This includes identifying when and where bisexuality emerged as a political identity, and challenging the separation of a current or recent identification from its epistemological history. For example, in reference to Amanda Udis-Kessler’s opinion that bisexual identity owes most to the lesbian feminism of the 70s, Angelides writes that this forgets the epistemological history of bisexuality and that ‘this history has in large part conditioned and constrained the historically specific emergence of bisexuality as a political identity’ (12). Thus, again we get a strong sense of how knowledge-making of society’s construction of sexuality will inform later emergences of political sexual identities, here bisexuality. Thus, ‘refusing the search for origins and truth in favour of an analysis of the very production of (sexual) truth (13). Questions asked include ‘What did and does bisexuality do in and for discourse of sexuality? What purpose has it served as a category of thought? How can we use bisexuality to rethink the history, theory, and politics of sexuality?  This, by all counts, sounds excellent’ (13) – all the while desiring to theorize history and historicize theory, regarding identity as a ‘discursive event’, refusing to employ the dyad of hetero/homosexuality ‘prima facie as an axiomatic departure point’ (15)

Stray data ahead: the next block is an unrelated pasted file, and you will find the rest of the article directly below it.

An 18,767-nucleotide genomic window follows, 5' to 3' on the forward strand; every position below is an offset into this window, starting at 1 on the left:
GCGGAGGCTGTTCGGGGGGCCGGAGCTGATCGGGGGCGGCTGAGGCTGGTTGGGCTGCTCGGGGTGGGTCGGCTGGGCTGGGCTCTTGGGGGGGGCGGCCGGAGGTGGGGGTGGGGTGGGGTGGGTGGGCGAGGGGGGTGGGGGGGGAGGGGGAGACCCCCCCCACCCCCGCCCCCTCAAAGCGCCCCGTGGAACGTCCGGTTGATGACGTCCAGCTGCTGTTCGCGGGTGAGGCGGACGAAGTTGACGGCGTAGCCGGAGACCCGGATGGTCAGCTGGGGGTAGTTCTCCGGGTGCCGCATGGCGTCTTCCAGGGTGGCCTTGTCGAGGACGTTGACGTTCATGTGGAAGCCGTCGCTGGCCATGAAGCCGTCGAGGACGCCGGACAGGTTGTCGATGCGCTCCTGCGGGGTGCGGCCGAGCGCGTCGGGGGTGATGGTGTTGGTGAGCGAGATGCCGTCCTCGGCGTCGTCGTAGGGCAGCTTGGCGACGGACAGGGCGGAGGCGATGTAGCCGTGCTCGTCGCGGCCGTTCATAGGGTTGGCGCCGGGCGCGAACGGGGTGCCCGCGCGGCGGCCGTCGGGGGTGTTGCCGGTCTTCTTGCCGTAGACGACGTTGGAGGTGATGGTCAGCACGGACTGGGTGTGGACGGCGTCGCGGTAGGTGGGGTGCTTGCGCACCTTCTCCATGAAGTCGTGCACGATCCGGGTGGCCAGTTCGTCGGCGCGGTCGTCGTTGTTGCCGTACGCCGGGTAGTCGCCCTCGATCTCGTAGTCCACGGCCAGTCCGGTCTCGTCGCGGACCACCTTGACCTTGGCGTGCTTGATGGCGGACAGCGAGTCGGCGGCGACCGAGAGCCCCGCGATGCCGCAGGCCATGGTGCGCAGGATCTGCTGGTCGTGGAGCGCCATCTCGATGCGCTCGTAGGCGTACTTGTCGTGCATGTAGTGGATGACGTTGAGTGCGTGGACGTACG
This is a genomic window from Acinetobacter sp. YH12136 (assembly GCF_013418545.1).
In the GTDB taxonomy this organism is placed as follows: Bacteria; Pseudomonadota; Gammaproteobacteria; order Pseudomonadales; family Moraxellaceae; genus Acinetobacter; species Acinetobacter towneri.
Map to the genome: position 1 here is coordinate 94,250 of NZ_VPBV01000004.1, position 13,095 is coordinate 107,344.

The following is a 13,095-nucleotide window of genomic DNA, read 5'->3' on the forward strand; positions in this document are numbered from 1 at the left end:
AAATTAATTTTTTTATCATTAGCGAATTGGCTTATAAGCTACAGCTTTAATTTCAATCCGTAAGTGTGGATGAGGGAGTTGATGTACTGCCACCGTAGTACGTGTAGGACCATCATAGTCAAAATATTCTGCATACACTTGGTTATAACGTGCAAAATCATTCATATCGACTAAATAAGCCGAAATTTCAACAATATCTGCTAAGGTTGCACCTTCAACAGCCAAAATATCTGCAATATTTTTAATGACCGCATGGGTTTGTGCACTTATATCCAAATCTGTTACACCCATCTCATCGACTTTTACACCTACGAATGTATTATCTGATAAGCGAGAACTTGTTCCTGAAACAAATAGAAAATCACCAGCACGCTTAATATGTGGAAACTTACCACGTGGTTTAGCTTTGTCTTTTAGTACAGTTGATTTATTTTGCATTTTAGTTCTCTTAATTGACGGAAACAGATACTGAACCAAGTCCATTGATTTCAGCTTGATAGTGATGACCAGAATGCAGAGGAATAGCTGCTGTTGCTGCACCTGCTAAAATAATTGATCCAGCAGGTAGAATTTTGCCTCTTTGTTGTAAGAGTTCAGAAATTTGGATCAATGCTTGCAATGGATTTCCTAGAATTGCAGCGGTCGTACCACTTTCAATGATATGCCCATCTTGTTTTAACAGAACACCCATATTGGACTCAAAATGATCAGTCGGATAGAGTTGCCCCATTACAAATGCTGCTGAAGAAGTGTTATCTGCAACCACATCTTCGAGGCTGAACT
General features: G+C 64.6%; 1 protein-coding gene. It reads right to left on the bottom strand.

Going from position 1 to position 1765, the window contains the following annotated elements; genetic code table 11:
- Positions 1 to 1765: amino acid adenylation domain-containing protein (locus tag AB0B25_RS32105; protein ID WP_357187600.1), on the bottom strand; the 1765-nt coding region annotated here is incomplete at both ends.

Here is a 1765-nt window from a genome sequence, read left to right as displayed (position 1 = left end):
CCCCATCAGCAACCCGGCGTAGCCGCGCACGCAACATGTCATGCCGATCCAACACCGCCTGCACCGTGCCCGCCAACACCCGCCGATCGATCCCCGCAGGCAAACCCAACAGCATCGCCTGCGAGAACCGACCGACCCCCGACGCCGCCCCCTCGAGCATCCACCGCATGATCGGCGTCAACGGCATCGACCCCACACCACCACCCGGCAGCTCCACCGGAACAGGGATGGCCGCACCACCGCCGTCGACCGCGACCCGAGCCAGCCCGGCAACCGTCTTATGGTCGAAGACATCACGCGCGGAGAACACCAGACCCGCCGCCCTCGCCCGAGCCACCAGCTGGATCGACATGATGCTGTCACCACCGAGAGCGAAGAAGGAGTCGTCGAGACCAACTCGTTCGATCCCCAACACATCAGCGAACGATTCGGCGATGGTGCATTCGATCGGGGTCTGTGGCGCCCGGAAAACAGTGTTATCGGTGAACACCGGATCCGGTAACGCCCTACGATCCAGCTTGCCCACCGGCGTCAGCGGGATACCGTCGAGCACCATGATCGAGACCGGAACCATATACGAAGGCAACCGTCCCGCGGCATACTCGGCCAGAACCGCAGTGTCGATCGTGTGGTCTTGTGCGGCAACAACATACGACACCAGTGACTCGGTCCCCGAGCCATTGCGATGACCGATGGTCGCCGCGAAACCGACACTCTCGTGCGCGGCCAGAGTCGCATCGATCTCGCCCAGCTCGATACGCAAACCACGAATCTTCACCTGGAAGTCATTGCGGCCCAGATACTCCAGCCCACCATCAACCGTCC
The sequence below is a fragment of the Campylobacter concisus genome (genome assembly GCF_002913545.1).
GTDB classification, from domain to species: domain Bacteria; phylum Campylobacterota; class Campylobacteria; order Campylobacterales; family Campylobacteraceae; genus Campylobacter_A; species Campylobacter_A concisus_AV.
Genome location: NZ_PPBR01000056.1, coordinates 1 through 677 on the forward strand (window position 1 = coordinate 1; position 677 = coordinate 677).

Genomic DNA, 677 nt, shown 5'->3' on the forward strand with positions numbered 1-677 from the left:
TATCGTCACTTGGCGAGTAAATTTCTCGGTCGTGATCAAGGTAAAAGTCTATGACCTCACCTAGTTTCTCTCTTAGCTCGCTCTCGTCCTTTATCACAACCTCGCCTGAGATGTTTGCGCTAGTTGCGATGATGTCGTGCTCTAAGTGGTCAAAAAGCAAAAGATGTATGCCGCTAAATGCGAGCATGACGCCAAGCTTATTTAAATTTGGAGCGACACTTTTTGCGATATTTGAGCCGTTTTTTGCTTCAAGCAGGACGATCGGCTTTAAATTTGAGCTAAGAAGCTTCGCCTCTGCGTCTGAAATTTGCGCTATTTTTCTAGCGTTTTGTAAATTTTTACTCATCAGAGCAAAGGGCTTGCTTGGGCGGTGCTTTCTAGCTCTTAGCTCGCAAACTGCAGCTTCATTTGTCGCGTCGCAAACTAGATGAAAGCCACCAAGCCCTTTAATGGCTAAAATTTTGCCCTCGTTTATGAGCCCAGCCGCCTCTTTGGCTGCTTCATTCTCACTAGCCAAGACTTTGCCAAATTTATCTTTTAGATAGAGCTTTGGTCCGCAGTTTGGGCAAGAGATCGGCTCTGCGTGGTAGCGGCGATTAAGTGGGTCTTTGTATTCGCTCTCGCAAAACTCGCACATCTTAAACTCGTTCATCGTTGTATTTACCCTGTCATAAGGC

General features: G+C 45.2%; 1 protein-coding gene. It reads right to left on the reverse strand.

The chapter ends [before a brief run down of the following chapters] with what appears as the central argument of the book; this is that constructions of hetero/homosexuality necessarily entails… a figuration of bisexuality’ (16) and that this queer deconstructive history of such epistemological constructions is perhaps headed towards ‘dispossessing ‘sexuality’ of any positive ontological content’ (16).

This all sounds excellent to me!